Helping Our Wildlife

Article and photos by Jen Howard

Read Time: Three Minutes

Babies are being born. Animals, amphibians and reptiles are coming out of hibernation. How can we help?!

Turtles are coming back after a long hibernation, crossing roads, a bit drowsy and slow. If one is crossing a road and you can safely do so, please move them in the direction they are traveling. You can pick smaller turtles up, but if you have a large turtle, you can use your floor mat or shovel. Even just walking behind them should get them moving if all goes well.

Never pick a turtle, or any animal, up by the tail as this is part of their spine. Always wear gloves if you can, or sanitize after touching. If you see one hit, please stop and check for signs of life. Mark down where you are as turtles must go back to that location when recovered. Sometime a female will have eggs, call your nearest wildlife Centre for help. Eggs can be extracted up to a certain amount of time after death and eggs incubated.

Also, there are some turtles that hatch and over winter in the nest. They too are starting to emerge and are very tiny. Walking the trails near wetlands? Watch for these tiny turtles.

Rabbits nest in divots in the ground, surrounded by mothers’ warm fur. If you happen across one and you have pets, you can cover with a laundry basket, cutting an opening for mom to enter to feed. But as rabbits are ready to leave the nest at 3 weeks old, taking dogs out on leash is recommended if you find a nest. There have been so many casualties this year with dogs versus bunnies. And the bunnies usually lose. Crisscross string over the nest if you think Mom is not coming, she will move the string and you will know she has been back. Please keep cats indoors. They are responsible for over a million wildlife deaths a year, especially small animals, birds and babies. Before cutting your lawn, please check first for critters or nests.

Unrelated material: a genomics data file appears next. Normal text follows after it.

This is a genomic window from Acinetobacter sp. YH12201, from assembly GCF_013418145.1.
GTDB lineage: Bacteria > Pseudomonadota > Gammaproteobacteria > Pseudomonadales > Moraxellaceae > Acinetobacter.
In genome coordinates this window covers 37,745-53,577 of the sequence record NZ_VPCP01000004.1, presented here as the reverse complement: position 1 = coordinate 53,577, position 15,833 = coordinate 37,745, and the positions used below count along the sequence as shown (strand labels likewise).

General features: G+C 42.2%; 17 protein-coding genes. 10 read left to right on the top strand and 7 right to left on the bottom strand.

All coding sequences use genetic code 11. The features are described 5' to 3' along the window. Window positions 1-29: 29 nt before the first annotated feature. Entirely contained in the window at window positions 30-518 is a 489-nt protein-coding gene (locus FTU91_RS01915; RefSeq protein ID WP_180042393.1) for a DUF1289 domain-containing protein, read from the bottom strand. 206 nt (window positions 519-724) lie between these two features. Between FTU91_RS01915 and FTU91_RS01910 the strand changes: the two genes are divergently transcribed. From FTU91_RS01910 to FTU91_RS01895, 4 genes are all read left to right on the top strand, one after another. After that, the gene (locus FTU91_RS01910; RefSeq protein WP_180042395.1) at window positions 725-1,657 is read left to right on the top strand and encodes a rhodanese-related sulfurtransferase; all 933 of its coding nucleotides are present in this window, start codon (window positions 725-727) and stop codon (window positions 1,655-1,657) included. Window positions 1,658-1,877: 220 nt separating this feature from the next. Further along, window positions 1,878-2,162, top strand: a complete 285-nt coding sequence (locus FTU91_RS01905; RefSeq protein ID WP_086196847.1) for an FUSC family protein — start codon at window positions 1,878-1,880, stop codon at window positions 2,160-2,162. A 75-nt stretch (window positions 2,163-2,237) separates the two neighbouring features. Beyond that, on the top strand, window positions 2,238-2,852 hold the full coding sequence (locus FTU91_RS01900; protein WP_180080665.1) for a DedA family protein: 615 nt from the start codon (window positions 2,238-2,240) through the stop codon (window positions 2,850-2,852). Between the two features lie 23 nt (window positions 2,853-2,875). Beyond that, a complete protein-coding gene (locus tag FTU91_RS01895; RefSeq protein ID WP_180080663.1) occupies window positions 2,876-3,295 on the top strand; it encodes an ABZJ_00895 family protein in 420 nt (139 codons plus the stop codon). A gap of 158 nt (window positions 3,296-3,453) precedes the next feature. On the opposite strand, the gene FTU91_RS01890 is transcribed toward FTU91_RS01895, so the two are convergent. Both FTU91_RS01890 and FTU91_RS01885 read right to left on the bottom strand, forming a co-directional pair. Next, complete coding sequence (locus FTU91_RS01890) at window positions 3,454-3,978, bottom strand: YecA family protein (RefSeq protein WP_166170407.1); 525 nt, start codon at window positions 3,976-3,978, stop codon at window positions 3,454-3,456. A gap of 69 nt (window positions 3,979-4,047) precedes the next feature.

Watch for frogs and toads on the roads on a rainy night, and snakes as well as bunnies in your grass before cutting.

Fox, coyote, skunks and raccoons are all nursing young right now, please be respectful and kind, never try to relocate. Don’t kidnap or orphan animals, this puts such a burden on wildlife centres. It also causes stress to a mother separated from her babies, and in some cases, also her mate. Wildlife are incredible parents and amazing to watch if you are lucky to have them nearby. Opossums are remarkable and so important since they love to eat ticks. They are our only marsupial; they carry their babies inside a pouch.

Baby owlets may be found on the ground but unless they are in distress, their parents are nearby and some will even go back to the tree and climb back up. Soon fawns will be appearing and same thing goes there. Mom leaves her fawn in a safe place to keep them secure, just like rabbits. Both babies have no scent. They come back to feed, so unless in distress, crying, or with ears noticeably curled, leave them be. In bear country now’s the time to pull in your feeders. Let’s learn to help out our wildlife to be safe, and learn to co-exist. The rewards are endless.

Jen Howard

Helping Our Wildlife
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